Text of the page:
Archaeologist Sarah Hayes has spent years piecing together artefacts from Melbourne’s 19th-century buildings to uncover some fascinating insights into an era when rigid class structures began to dissolve.
Dr Sarah Hayes is a part-time research archaeologist who is part-way through a Discovery Early Career Researcher Award funded by the Australian Research Council.
Following her undergraduate archaeology degree, Sarah moved to Melbourne to complete an honours thesis, investigating one of Tasmania’s first convict settlements. Her PhD thesis then examined a site that was excavated on Melbourne’s outskirts, Viewbank Homestead, the home of a middle-class family.
‘This was an aspect of the archaeology of Melbourne that hadn’t been looked at as closely as the work that had been done on working class sites and the lower end of the social spectrum,’ Sarah says.
‘It was a good opportunity to look at the established middle-class people in Melbourne at that time and it kicked off a lot of my future research into social mobility.’
Sarah has since spent the last decade or so researching the daily lives of people in 19th-century Melbourne through their discarded possessions. From this, she has pieced together some fascinating insights into the way that the gold rush shaped quality of life and improved social mobility for many Melburnians.
Archaeology’s close-up view on daily life
Sarah says that the main difference between historians and historical archaeologists is that historians so often rely on written records, which reveal the social, political and economic currents of broader society.
‘In archaeology, we start with a site, and we learn a lot about the people who lived at that site and the artefact deposits that might relate to them. We get right down at an individual level, which gives us a really different kind of window into history,’ she says.
‘Looking at the things that people owned and the things they threw out is a really rich area for understanding life in the past.’
By 1890, Melbourne was the second-largest city in the British empire and one of the world’s richest. But the fine sandstone buildings of colonial Melbourne give little indication of the reality of 19th-century life for most city-dwellers.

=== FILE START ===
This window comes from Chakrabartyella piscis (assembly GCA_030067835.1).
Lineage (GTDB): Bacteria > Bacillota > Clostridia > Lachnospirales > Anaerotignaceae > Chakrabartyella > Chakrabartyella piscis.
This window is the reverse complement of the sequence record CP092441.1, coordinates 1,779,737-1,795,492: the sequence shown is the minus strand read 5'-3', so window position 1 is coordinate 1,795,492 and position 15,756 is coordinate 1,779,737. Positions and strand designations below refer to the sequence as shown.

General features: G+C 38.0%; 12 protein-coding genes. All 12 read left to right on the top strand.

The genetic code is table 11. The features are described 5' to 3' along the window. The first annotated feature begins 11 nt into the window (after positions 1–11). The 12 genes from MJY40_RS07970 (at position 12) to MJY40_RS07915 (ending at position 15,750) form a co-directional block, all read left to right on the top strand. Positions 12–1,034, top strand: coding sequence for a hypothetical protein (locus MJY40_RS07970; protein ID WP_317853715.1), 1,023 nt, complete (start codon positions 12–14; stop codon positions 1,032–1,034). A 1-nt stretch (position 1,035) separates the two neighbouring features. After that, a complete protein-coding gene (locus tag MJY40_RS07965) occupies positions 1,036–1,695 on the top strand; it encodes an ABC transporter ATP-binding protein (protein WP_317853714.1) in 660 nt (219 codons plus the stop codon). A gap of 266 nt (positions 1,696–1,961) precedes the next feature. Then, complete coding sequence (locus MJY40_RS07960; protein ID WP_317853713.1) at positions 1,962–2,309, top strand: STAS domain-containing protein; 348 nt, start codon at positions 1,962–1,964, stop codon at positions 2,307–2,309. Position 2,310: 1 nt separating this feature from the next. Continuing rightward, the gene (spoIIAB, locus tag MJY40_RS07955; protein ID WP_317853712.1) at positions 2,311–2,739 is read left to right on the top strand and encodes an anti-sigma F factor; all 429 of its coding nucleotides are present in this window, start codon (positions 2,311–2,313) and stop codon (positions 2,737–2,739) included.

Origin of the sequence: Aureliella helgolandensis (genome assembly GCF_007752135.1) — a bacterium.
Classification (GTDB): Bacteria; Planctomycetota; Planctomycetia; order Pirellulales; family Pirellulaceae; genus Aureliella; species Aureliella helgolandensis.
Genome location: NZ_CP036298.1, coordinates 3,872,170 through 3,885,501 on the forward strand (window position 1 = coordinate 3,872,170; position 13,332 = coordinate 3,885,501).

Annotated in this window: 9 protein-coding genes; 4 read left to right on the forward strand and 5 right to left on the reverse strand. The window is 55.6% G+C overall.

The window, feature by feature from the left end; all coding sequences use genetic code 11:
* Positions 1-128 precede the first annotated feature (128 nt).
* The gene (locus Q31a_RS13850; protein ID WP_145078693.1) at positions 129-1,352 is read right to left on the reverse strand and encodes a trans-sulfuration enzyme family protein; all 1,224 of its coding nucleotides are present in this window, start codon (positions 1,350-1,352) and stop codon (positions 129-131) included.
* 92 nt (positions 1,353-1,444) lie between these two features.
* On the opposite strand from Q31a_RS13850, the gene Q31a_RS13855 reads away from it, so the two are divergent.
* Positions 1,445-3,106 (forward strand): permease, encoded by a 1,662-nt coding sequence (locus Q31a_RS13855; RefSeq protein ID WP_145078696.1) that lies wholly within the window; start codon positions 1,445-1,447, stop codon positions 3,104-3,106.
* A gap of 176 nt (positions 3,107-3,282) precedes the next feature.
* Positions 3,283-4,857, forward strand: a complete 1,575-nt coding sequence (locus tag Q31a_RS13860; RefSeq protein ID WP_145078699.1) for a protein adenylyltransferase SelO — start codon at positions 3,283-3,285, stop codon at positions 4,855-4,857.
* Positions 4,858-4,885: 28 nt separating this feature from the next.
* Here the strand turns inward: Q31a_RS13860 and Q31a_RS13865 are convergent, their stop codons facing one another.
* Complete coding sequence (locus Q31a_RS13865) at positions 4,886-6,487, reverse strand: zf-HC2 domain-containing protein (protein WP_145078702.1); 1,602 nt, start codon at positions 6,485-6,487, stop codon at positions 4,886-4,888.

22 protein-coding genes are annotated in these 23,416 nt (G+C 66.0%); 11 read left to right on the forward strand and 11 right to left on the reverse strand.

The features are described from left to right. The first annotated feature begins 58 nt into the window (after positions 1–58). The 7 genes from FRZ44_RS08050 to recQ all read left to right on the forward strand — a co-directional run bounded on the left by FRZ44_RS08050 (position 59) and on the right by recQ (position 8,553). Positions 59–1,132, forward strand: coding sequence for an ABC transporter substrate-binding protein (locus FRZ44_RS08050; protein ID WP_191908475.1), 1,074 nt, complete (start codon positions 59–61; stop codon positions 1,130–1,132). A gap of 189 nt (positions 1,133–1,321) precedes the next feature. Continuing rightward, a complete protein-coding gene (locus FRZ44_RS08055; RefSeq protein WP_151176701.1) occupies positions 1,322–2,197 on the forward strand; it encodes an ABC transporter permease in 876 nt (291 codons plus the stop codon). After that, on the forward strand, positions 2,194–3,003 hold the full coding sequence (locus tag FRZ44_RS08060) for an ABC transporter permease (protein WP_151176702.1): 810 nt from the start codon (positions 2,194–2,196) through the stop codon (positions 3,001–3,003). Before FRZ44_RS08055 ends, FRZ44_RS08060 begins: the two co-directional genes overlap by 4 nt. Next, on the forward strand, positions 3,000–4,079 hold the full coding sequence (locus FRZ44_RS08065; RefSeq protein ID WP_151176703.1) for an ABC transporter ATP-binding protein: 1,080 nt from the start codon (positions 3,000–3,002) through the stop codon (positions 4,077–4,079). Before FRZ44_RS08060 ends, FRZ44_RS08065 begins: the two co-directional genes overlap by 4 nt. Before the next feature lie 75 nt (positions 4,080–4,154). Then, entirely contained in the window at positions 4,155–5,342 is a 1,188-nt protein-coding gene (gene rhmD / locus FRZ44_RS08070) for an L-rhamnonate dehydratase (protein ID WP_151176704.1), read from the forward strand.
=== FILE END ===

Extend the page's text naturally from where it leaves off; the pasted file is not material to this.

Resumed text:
The city was honeycombed with cesspits (or backyard ‘dunnies’), and outside the mansions, thousands of people lived in poverty in crowded hovels.
Many of the artefacts Sarah has examined were recovered from cesspits, which later became rubbish dumps. ‘It’s not as bad as it sounds,’ she says. After cesspits were replaced by sewers in the 1870s, they were filled with household castoffs.
More than 100 years later, all that is left is nicely-composted soil and a whole lot of broken and discarded household items – key to understanding daily life of the era, Sarah says.
‘It’s fascinating, sorting through thousands upon thousands of fragments of ceramic and bits and pieces to find something that gives you an amazing insight into the past,’ she says.
‘We often joke in the lab about it being like jigsaw puzzles for adults, because you’re trying to find which broken pieces of a ceramic plate go together.’
Sarah’s study of Viewbank Homestead revealed the life of Dr Robert Martin and his family, who moved in the higher social circles of 1860s Melbourne. Examining more than 50,000 fragments, Sarah found evidence that the Martins could afford to buy the goods they wanted, participating in ‘genteel society’ by shopping in Collins Street. As early participants in mass consumer culture, the Martin family lived very different lives from working-class Australians.
After completing her PhD, Sarah worked on the historic ‘Little Lon’ site which was a late 19th century working-class crowded slum, a red-light district also home to Melbourne’s poorest residents.
‘Even there, we found in some of the houses there was evidence they were trying to present themselves in a certain way with nice tableware, throwing certain things out to keep up with fashion a little bit.’
From convict to Mayor
Her next project examined 300 Queen Street, the home of former Melbourne mayor, John Thomas Smith.
‘He came from a very working-class background, both his parents were convicts, yet he made a swift progression from a very lowly background to become Mayor of Melbourne,’ Sarah says.
‘Looking at these different sites can really tell a fascinating story about a very flowing kind of society that made such rapid social mobility possible, because in Melbourne at that time, they needed capable, intelligent people to establish the colony,’ she says.
‘There weren’t enough people from middle or upper classes to fill those positions in Melbourne; the massive influx of money following the gold rush meant there were opportunities that had not existed before, and people like Smith, soon greatly outnumbered people like the Martins. This changed Australian society quite dramatically.’
As Sarah can attest, a career in archaeology can be immensely rewarding for those who are passionate about uncovering the past.
Whether you’re looking to become a researcher or academic, government heritage manager, private consultant or even a museum curator, find out more about La Trobe’s postgraduate program in archaeology.